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How The Bold Type Created an Accessible Feminist Utopia on Freeform

The showrunner and cast discuss the boundary-pushing dramedy

Sadie Gennis

The Future Is... is TV Guide's celebration of all the women on camera and off who are pushing boundaries and making history.

The Bold Typeis far from a ratings hit, averaging around 300,000 viewers an episode, but halfway into its sophomore run, the Freeform drama continues to be one of the most-talked about and celebrated shows of the summer.

Starring Aisha Dee, Katie Stevens and Meghann Fahy as three best friends who found each other and their careers while working at the women's magazine Scarlet, The Bold Type has amassed a passionate following. Viewers are drawn to the empowering but messy stories the series explores, which includes learning to become comfortable with your sexuality and racial identity, and finding the courage to fight for the career you want, even if it means taking risks and making sacrifices.

Keeping with that last theme, the show's second season kicked off with one of its heroines, Jane (Stevens), taking a risk when she publicly spoke out against her new employer, Incite, for being unfairly harsh on one of her interview subjects. But rather than be rewarded for sticking by her morals, Jane was promptly fired. After struggling to land a job or even consistent freelancing opportunities, a humbled Jane went back to her benevolent old boss Jacqueline (Melora Hardin) about returning to Scarlet only to be denied the opportunity because Jacqueline worried doing so would deny Jane an invaluable learning opportunity.

Katie Stevens, The Bold Type
Philippe Bosse/Freeform

Even though fans want nothing more than to see Tiny Jane reunite with best friends Kat (Dee) and Sutton (Fahy) at Scarlet, delaying Jane's inevitable return to the publication was a masterful move that exemplifies why The Bold Type has become such an inspiration to so many young viewers. By making it a point to not only see the women of The Bold Type fail, but also give them the room to explore this failure and understand that hardships aren't necessarily tragedies, the show becomes much more than an aspirational look at what your life could be; it's a relatable look at what life really is -- albeit, with a much nicer wardrobe.

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"I had one girl one time come up to me and say one of her favorite parts about the show is how accessible it felt in terms of the failure that we do show and the struggle that we do represent," Fahy told TV Guide at the ATX Television Festival in June. "Sometimes the circumstances of other shows can be so spectacular you feel like there's no way you could ever be in that position. But she felt that our show was very relatable in that yeah, people mess up. It's all about how you get back up after."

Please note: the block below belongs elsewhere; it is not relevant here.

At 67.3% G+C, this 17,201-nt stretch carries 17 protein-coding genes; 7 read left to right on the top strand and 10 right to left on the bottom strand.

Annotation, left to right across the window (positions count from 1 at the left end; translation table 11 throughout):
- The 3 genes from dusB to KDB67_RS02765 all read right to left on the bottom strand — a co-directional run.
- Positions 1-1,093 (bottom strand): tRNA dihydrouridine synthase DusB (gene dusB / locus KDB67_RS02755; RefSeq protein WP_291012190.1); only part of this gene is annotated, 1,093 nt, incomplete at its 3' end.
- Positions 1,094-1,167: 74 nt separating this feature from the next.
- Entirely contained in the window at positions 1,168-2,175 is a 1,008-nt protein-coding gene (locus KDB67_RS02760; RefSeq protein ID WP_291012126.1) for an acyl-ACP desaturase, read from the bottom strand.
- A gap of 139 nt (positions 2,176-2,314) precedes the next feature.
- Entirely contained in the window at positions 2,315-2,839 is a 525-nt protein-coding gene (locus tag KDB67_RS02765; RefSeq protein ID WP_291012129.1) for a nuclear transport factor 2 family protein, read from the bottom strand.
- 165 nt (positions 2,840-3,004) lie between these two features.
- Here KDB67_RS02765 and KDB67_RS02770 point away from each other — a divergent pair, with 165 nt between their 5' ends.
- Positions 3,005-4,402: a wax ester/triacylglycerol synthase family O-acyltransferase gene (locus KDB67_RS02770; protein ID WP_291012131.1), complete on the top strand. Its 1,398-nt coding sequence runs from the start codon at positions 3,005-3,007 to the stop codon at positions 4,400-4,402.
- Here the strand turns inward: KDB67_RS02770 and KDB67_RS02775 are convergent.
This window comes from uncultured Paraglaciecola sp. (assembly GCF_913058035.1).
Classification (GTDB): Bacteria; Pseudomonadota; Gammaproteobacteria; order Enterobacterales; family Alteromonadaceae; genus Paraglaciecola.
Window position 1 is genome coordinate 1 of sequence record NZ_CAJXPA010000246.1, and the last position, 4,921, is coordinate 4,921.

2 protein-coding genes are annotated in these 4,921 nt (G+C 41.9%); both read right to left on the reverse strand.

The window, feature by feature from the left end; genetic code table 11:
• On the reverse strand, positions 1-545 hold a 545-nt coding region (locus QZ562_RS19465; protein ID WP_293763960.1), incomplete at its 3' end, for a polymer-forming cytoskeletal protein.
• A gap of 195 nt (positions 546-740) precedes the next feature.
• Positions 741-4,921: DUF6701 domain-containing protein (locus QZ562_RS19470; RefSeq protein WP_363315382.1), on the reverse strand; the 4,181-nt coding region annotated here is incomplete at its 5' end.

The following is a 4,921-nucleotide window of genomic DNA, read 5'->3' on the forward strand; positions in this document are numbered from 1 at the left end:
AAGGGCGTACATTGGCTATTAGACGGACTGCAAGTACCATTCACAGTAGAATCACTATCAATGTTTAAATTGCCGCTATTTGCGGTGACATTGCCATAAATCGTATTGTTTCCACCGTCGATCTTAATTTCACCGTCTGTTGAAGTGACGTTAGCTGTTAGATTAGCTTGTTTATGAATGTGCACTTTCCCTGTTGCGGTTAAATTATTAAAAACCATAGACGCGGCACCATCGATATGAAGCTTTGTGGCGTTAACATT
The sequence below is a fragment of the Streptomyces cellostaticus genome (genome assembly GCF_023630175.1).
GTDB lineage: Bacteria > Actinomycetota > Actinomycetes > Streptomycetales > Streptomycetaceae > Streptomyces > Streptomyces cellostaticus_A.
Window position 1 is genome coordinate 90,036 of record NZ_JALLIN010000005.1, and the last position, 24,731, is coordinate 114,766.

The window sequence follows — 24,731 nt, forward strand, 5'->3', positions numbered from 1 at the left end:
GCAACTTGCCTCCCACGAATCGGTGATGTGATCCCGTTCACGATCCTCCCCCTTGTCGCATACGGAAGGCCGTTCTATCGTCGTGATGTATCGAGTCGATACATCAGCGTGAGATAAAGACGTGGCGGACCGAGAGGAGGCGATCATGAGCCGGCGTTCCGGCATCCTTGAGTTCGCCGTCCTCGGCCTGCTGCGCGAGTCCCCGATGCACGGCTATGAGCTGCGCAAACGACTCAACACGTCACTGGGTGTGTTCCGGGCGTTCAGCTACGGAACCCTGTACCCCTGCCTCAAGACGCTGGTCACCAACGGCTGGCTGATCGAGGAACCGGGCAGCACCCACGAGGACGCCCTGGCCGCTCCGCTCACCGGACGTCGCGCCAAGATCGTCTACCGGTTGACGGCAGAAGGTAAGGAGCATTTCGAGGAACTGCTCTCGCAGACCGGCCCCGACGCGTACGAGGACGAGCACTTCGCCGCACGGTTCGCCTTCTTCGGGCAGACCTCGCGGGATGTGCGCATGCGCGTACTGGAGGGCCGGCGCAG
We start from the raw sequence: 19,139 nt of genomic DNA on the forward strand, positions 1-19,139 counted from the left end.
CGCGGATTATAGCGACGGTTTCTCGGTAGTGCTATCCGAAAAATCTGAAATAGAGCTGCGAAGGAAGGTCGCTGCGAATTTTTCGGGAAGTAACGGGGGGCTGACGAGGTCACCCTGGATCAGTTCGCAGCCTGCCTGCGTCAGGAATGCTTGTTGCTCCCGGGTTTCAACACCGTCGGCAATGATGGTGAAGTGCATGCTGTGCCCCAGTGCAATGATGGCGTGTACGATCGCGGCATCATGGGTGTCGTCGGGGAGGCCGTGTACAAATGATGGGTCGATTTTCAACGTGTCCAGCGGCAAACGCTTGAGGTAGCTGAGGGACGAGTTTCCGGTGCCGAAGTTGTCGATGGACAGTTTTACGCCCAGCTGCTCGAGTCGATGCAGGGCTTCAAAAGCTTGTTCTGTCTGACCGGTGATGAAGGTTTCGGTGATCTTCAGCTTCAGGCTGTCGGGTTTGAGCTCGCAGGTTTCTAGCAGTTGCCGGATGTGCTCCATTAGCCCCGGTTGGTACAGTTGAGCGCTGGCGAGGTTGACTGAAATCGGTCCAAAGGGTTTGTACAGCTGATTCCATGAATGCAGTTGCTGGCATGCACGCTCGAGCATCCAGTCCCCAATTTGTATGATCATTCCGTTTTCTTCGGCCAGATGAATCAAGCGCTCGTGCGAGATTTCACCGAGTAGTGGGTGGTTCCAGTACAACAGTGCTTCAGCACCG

"I think that's the optimistic thing about the show, is that we're seeing that it's okay to be... imperfect," said Nikohl Boosheri, who plays Kat's artist and advocate girlfriend Adena. "It's okay to not have it figured out. It's okay to make mistakes and get back up on your feet and as long as you have your friends behind you, you're going to get by."

The importance of this support system that Jane, Kat and Sutton have built for each other runs through every vein of the series, even when the women are apart. No matter the challenges they face at any given time, viewers always get the sense the courage they drawn upon to face said struggles head-on is at least partially due to the sense of empowerment and security that they get from knowing their best friends will be by their side no matter what.

No storyline better exemplifies this than Kat's journey of self-discovery throughout the first season, which saw her quietly grapple with her sexuality as she found herself falling in love with a woman for the first time. While Kat took her time in understanding what this meant for her and how she wanted to act on these feelings, she was never held back by any potential fear or judgment from her friends. And when Kat did eventually open up about her feelings for Adena, Jane and Sutton's only reaction was to shower Kat in unbounded support and love. This response was then echoed by fans, who immediately began speaking out in praise of the "Kadena" relationship, with many sharing their excitement at seeing themselves reflected on TV.

Aisha Dee and Nikohl Boosheri, The Bold Type
Philippe Bosse/Freeform

"I don't think anyone really expected it," Dee said of the fan reaction. "But I think that's in a way surprising and in a way it's not, because I think people have been craving the representation for a long time."

"Yeah, and we don't take it lightly," Boosheri added. "It is a responsibility and we do take that seriously."